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#1350157 - 01/15/10 03:38 AM Re: Does a "Let the piano tell you" ET 5ths/4ths sequence exist? [Re: BDB]
Gadzar Offline
1000 Post Club Member

Registered: 12/15/06
Posts: 1610
Loc: Mexico City
BTW BDB,

You have not said what you do on the difficult (and easyer) pianos.

Do you use a fifths/fourths based sequence?
_________________________
Rafael Melo
Piano Technician
rafaelmelo@afinacionpianos.com.mx

Serving Mexico City and suburbs.

http://www.afinacionpianos.com.mx

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#1350171 - 01/15/10 04:01 AM Re: Does a "Let the piano tell you" ET 5ths/4ths sequence exist? [Re: Gadzar]
BDB Offline
Yikes! 10000 Post Club Member

Registered: 06/07/03
Posts: 21303
Loc: Oakland
On the more difficult pianos, I tune contiguous thirds, fourths and fifths between one major third, and contiguous thirds to fill in the rest of the fourths and fifths, with the addition of tests from the Travis method. The all-important final step is to check everything afterwards. Note that I say I use tests that are based on Travis' method, rather than using his method exactly. Also note that I do not say what note I start with. Once you develop the method and understand the method, none of that stuff matters. You can start anywhere and do things in different orders. The final result is what matters, and that is a result of the final check.

On the easier pianos, I tune contiguous thirds, fourths and fifths between one major third, and contiguous thirds to fill in the rest of the fourths and fifths, with the addition of tests from the Travis method. The all-important final step is to check everything afterwards. Note that I say I use tests that are based on Travis' method, rather than using his method exactly. Also note that I do not say what note I start with. Once you develop the method and understand the method, none of that stuff matters. You can start anywhere and do things in different orders. The final result is what matters, and that is a result of the final check.

For those who are not familiar with the Travis method, he tuned contiguous thirds, and then a fourth, and contiguous thirds from that, comparing with his original thirds. I feel it is better to fill a third with fourths and fifths, and once you have done this, you can compare the rest of the fourths and fifths with the thirds that you have tuned initially.

Lots and lots of checks, not just in the initial temperament octave, but everywhere you tune, makes for a very well-tuned piano.
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Semipro Tech

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#1350175 - 01/15/10 04:11 AM Re: Does a "Let the piano tell you" ET 5ths/4ths sequence exist? [Re: BDB]
Gadzar Offline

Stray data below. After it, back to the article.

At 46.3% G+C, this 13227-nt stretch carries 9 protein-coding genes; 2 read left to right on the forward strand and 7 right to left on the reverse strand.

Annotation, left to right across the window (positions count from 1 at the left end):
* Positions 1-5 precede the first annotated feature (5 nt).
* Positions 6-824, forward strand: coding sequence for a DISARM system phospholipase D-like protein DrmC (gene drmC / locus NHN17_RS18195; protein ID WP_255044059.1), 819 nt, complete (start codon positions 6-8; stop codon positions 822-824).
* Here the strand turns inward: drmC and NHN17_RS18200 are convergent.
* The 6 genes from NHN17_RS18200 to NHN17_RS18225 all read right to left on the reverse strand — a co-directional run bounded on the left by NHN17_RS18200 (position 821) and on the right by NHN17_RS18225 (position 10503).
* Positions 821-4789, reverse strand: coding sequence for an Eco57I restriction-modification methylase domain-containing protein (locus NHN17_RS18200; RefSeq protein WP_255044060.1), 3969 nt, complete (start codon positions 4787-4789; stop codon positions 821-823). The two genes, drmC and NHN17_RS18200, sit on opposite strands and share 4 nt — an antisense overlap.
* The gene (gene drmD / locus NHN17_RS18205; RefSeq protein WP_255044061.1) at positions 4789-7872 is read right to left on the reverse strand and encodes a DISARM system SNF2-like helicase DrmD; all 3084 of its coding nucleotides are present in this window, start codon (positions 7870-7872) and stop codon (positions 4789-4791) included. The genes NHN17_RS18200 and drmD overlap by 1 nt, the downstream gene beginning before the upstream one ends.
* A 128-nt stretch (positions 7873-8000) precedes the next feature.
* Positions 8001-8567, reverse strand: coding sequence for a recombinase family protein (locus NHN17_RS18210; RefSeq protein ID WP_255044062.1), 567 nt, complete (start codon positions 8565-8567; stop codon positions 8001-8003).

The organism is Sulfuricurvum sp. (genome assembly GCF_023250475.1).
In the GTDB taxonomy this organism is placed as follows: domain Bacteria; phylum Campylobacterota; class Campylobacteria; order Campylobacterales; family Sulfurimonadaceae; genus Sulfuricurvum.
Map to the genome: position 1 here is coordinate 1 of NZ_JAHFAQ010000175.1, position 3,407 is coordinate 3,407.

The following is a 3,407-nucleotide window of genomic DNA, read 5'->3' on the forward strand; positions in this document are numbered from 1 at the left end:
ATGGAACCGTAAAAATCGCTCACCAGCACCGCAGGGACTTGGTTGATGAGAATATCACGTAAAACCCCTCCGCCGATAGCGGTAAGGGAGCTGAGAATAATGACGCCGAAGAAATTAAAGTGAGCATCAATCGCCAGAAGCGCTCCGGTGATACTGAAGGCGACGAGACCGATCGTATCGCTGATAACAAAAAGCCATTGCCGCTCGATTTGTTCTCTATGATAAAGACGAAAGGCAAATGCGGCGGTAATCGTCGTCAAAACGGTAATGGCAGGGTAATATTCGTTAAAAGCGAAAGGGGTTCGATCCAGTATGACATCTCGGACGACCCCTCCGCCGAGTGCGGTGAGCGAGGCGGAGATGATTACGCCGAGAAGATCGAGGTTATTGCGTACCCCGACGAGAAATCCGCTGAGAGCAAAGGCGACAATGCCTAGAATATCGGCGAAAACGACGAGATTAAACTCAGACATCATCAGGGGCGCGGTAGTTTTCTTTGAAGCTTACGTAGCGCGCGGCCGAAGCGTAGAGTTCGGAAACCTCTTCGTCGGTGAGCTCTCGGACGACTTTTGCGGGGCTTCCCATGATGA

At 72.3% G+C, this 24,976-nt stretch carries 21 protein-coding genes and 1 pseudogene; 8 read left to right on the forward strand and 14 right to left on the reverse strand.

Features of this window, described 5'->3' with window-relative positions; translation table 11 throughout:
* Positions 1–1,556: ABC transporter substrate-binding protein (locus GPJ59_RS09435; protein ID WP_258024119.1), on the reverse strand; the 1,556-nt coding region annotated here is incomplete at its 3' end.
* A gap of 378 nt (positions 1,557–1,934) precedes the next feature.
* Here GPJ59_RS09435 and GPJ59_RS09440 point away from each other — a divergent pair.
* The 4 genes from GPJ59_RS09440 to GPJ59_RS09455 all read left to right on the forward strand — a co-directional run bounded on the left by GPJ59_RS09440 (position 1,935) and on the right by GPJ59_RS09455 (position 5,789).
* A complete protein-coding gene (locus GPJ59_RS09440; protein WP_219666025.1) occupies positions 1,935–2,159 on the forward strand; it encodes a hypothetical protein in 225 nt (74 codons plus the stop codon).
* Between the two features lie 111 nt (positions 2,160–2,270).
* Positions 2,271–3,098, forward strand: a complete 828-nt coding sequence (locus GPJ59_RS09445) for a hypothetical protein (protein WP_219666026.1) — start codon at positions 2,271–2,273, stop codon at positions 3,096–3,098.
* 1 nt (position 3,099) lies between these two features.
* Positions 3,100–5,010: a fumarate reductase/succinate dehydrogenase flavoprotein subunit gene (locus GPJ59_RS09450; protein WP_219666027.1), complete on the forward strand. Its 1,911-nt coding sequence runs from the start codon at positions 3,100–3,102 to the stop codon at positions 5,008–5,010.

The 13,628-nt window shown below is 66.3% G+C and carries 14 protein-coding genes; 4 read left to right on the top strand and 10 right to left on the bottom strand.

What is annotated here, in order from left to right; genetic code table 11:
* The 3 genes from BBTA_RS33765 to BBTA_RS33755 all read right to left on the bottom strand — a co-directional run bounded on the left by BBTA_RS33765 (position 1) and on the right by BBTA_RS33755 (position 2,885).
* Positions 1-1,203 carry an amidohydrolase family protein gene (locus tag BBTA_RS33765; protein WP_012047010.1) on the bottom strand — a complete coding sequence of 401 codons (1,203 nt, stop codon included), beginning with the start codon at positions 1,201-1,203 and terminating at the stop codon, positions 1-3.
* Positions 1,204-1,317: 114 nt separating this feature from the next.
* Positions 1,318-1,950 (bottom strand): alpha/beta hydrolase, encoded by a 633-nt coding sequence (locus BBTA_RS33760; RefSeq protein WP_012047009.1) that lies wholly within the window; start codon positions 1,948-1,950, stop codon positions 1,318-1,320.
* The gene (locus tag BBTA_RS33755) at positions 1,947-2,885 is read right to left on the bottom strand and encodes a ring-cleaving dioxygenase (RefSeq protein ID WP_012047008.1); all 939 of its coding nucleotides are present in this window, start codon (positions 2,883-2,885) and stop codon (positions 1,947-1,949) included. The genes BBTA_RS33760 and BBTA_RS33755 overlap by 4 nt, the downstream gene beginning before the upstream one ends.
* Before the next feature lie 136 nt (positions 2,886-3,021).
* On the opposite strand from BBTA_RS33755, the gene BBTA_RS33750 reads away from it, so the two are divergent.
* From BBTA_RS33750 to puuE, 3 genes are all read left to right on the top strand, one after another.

1000 Post Club Member

Registered: 12/15/06
Posts: 1610
Loc: Mexico City
So there is another CM3s tuner.

I am afraid there is no "let the piano tell you" sequence based on fifths/fourths tempering.
_________________________
Rafael Melo
Piano Technician
rafaelmelo@afinacionpianos.com.mx

Serving Mexico City and suburbs.

http://www.afinacionpianos.com.mx

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#1350236 - 01/15/10 07:29 AM Re: Does a "Let the piano tell you" ET 5ths/4ths sequence exist? [Re: BDB]
UnrightTooner Offline
4000 Post Club Member

Registered: 11/13/08
Posts: 4908
Loc: Bradford County, PA
All:

I can only say what I do and why I do it. I cannot say what others do what they do or why they get the results they do.

If the very first time you tried to set a temperment the sequence worked, most any one would favor that sequence. That is the case with me and BW. I have made just the modification of including F4 and A#3 at the beginning of the sequence.

The sequences that include CM3s all sound wonderful, but do not work as well for me.

To me, setting an octave to start with without listening to its effects on the sound of the fourths and fifths is the tuner telling the piano, not the piano telling the tuner. And setting the octave is always done before tuning fourths and fifths in CM3 sequences.

I cannot explain what properly tempered fourths and fifths sounds like. If you don’t know, it would be best not to try to tune with them.
_________________________
Jeff Deutschle
Part-Time Tuner
Who taught the first chicken how to peck?

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#1350254 - 01/15/10 08:18 AM Re: Does a "Let the piano tell you" ET 5ths/4ths sequence exist? [Re: UnrightTooner]
UnrightTooner Offline
4000 Post Club Member

Registered: 11/13/08
Posts: 4908
Loc: Bradford County, PA
Gadzar:

It seems again that you had already decided that what you are asking for does not exist in fourth and fifth tuning. Of course “the piano tells you” for any sequence if a true ET is the result. What else could tell you? The question is: in what part of the sequence is the piano telling you?

Perhaps your thinking is locked into the glib statement of “let the piano tell you” meaning what it was meant to convey in whatever article it came from. Which seems to be that fourth and fifth tuning is about arbitrarily choosing beat rates for intervals which are then used to adjust the fourths and fifths. If you look at fourth and fifth tuning as distributing the comma so that all RBIs are progressive you may see that “the piano tells you” if you are tempering correctly.